Knitting (Photo - Johntex, Wikimedia Commons).

      Knitting (Photo – Johntex, Wikimedia Commons).

      When I teach someone to knit, the first time we meet I ask them what they know about knitting. Sometimes they know a lot, but haven’t picked up a set of needles. Sometimes they crochet, but don’t knit. Most times, they know nothing about knitting.

      By Robin Southworth

      It doesn’t matter where they are coming from, this is what I tell them before we start knitting.

      1- Variations

      Beaded panels (Photo - Ann Porteus).

      Beaded panels (Photo – Ann Porteus).

      You need to learn just a handful of things to knit. Everything else is a variation on one of them:

      • Casting on – putting the yarn on the needles.
      • Binding off – taking the yarn off the needles without unraveling the knitting.
      • Knit stitch – knitting.
      • Purl stitch – purling (or knitting backwards, as my friend Kurtis [who really *can* knit backwards] says.
      • Increasing – making the fabric larger.
      • Decreasing – making the fabric smaller.

      2- Making vs. Weaving

      Crochet hat (Photo - Virvoreanu-Laurentiu).

      Crochet hat (Photo – Virvoreanu-Laurentiu).

      Knitting is different from crocheting.

      Crocheting, at its most basic, is making a fabric with knots. Knitting is weaving that same fabric

      3- Be comfortable

      Knitting at the library (Photo - Robin Southworth).

      Knitting at the library (Photo – Robin Southworth).

      A lot of people will tell you that you must hold the yarn a certain way. I say pooh on that.

      Hold the yarn however you need for the yarn to feel comfortable in your hands AND to keep a proper tension. Proper tension is more important than how you are holding the yarn.

      4- Everything is optional

      Shopping Bag of Knitting (Photo Robin Southworth).

      Shopping Bag of Knitting (Photo Robin Southworth).

      There are lots of knitters out there who will insist that wool is the only fabric to knit with. I refer to them (lovingly) as yarn-nazis.

      I am not a yarn-nazi. I believe in the right yarn for the right pattern. If you are allergic to wool, don’t use wool! If you’re knitting a baby sweater, do you really want to hand-wash it every time that child pukes on it? Acrylic, nylon, or cotton yarns are your options. Live in a warmer climate where wool is too warm? Don’t use wool. I live in California and most of my hand-knit clothing is in acrylic. I have socks, hats, and fingerless gloves/mittens in wool, but everything else is in optional fibers. Optional fiber isn’t limited to acrylic or nylon. Optional fibers can include cotton, hemp, bamboo, linen, silk, or any combination of these.

      5- Knit something useful

      Knitted bath mat (Photo by Kay Gardiner and Ann Shayne, aka the ladies from Mason-Dixon Knitting).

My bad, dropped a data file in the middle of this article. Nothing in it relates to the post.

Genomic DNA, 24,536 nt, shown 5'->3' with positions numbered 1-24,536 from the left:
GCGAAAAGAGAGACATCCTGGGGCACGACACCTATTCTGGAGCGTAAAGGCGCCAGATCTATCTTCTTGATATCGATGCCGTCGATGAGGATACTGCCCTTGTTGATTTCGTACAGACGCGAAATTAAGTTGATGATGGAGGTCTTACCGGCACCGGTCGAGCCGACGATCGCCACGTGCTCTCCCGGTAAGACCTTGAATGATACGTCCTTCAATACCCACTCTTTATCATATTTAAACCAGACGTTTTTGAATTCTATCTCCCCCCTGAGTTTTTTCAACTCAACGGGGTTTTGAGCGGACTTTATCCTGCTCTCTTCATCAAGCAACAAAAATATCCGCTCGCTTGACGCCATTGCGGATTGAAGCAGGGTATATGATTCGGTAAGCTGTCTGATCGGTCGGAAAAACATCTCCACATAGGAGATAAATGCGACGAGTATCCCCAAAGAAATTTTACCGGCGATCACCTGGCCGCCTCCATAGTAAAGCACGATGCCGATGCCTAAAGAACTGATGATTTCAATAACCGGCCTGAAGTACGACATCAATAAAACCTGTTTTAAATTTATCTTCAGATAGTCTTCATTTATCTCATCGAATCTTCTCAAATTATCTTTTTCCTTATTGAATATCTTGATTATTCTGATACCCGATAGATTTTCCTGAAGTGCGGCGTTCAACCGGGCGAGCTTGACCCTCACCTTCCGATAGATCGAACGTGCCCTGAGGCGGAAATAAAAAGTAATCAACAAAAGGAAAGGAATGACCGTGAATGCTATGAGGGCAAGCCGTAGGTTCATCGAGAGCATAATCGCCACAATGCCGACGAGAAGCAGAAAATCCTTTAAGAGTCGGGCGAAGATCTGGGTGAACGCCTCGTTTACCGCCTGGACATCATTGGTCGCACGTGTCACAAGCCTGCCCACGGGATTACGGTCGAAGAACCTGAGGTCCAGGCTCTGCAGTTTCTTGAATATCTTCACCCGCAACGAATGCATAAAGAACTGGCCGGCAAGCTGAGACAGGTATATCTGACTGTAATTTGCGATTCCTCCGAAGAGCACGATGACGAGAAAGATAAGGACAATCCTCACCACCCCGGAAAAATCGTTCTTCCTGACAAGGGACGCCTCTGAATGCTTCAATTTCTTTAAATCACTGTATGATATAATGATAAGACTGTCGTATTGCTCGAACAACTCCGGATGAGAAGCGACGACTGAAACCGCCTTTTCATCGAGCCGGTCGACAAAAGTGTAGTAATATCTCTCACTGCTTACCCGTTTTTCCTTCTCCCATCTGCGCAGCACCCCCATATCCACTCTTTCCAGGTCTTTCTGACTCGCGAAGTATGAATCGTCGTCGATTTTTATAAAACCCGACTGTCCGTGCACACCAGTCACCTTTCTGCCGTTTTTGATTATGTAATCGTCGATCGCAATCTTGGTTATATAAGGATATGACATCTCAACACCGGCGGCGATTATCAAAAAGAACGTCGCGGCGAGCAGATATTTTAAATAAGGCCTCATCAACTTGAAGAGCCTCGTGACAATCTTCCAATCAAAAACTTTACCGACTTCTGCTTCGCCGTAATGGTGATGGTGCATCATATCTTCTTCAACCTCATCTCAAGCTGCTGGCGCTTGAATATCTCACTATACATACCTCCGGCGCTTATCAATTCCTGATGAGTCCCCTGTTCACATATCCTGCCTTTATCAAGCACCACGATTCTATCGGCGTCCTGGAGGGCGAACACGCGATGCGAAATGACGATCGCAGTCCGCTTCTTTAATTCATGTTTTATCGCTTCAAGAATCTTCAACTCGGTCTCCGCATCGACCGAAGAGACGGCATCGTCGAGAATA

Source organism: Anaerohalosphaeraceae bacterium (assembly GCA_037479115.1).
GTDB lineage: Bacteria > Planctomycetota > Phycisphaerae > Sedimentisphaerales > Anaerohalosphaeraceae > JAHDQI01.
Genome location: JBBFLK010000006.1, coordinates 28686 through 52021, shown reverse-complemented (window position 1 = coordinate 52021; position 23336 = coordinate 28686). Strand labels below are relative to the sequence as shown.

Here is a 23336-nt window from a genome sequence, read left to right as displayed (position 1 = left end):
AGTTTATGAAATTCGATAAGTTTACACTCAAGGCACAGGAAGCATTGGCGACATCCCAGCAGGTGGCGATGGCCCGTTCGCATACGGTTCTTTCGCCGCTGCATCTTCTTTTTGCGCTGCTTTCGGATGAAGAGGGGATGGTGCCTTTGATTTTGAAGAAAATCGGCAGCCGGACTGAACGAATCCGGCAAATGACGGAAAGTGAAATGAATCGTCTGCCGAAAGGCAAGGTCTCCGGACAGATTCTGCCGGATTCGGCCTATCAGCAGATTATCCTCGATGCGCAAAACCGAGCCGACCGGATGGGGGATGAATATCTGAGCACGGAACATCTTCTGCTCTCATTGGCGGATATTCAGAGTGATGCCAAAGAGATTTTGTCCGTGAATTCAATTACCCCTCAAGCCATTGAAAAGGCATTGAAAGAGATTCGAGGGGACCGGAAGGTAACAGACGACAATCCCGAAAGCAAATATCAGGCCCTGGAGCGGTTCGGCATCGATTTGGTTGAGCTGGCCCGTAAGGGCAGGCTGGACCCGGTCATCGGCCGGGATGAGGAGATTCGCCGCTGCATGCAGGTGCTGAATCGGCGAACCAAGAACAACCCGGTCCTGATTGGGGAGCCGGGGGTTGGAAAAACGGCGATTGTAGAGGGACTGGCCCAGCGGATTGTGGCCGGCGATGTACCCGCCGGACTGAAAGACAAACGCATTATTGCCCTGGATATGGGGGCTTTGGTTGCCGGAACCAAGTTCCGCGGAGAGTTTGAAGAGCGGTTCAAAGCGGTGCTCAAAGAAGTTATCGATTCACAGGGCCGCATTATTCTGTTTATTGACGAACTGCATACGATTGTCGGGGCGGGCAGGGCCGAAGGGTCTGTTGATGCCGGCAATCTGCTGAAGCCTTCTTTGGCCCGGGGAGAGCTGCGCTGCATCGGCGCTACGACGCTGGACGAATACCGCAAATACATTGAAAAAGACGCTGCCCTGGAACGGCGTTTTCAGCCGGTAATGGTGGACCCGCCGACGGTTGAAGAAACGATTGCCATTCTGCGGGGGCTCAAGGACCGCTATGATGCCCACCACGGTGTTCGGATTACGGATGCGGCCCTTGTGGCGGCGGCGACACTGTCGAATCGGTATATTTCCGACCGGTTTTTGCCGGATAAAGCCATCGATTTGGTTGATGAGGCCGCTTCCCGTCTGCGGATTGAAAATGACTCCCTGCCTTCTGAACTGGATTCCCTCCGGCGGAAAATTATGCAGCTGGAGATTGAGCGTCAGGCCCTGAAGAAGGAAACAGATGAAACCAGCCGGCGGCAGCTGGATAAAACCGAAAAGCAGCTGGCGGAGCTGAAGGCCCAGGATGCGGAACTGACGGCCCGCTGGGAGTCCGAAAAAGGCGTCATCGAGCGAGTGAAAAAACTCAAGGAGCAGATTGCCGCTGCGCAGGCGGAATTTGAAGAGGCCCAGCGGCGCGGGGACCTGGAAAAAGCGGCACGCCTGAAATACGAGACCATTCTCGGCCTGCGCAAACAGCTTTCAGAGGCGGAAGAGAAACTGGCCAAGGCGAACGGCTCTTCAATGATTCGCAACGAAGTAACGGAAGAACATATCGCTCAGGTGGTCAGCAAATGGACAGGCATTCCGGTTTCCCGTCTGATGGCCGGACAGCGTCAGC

Knitted bath mat (Photo by Kay Gardiner and Ann Shayne, aka the ladies from Mason-Dixon Knitting).

      If you are going to knit, knit something you will actually use.

      There is nothing sadder than knitting something and then watching it sit in a corner of your home, unused and unloved. Knit something useful, gift to family and friends, or give to a worthy cause (like hats for preemie babies or blankets for Syrian refugees).

      6- Good for the brain

      Warm enough? (Photo - Andrew Vargas).

      Warm enough? (Photo – Andrew Vargas).

      Knitting turns off that analytical part of your brain. The critical part that keeps us inside the box.

      Knitting allows our brain to float and fly. It lets the creative part of your brain out to invent, create, and discover. It also alleviates stress. There is a common saying in knitting, “I knit so I don’t kill people.” It is so true that I want a coffee mug with that saying on it. Did you know that after WWI, soldiers diagnosed with PTSD were given knitting therapy? True! It also seemed to help.

      7- It’s not for everyone.

      knitted cake (Photo - Tanya Hart, flickr).

      knitted cake (Photo – Tanya Hart, flickr).

      Knitting isn’t for everyone. Some find it boring…stodgy, even. They aren’t interested in things you can make from knitting. Crochet can be an alternative, as can cross-stitch, embroidery, or needlepoint. Sometimes knitting still isn’t for everyone. That’s O.K.

      My mother and grandmother tried to teach me all kinds of textile crafts when I was between seven and nine years old. Things they had learned at the same age, just before each of the World Wars, when knowing textile crafts was an important part of society. I didn’t have the patience to sit and perfect any of them. Heck! I lived in the middle of nowhere, in the middle of an almond orchard. Why knit when I could run outside and play in the creek; ride a bicycle (without a helmet) at impossible speeds for miles down a seldom-used country road; or climb a walnut tree in the middle of a quiet orchard, read a book, and disappear into another world?

      When I picked up knitting needles again at 42, I got it! Knitting quiets my brain, keeps my stress levels down, and helps me make creative connections I didn’t know were there.

      Now go out there and knit!

      Check out Robin’s other knitting and non-knitting articles here.

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      1. Nidandelsa says:

        TIL I’m a yarn nazi. I hate acrylic, though I use it when I knit for babies. It squeaks and I hate how it feels.

      2. eruonna says:

        I’m not really sure what 2 is supposed to mean. Knitting isn’t crochet, but it isn’t weaving, either.

      3. Romuald0 says:

        Such a cute picture!

      4. haileyarosis says:

        This is great! Every now and then I have someone ask me to teach them to knit, and this articulates a great starting point. Thank you!

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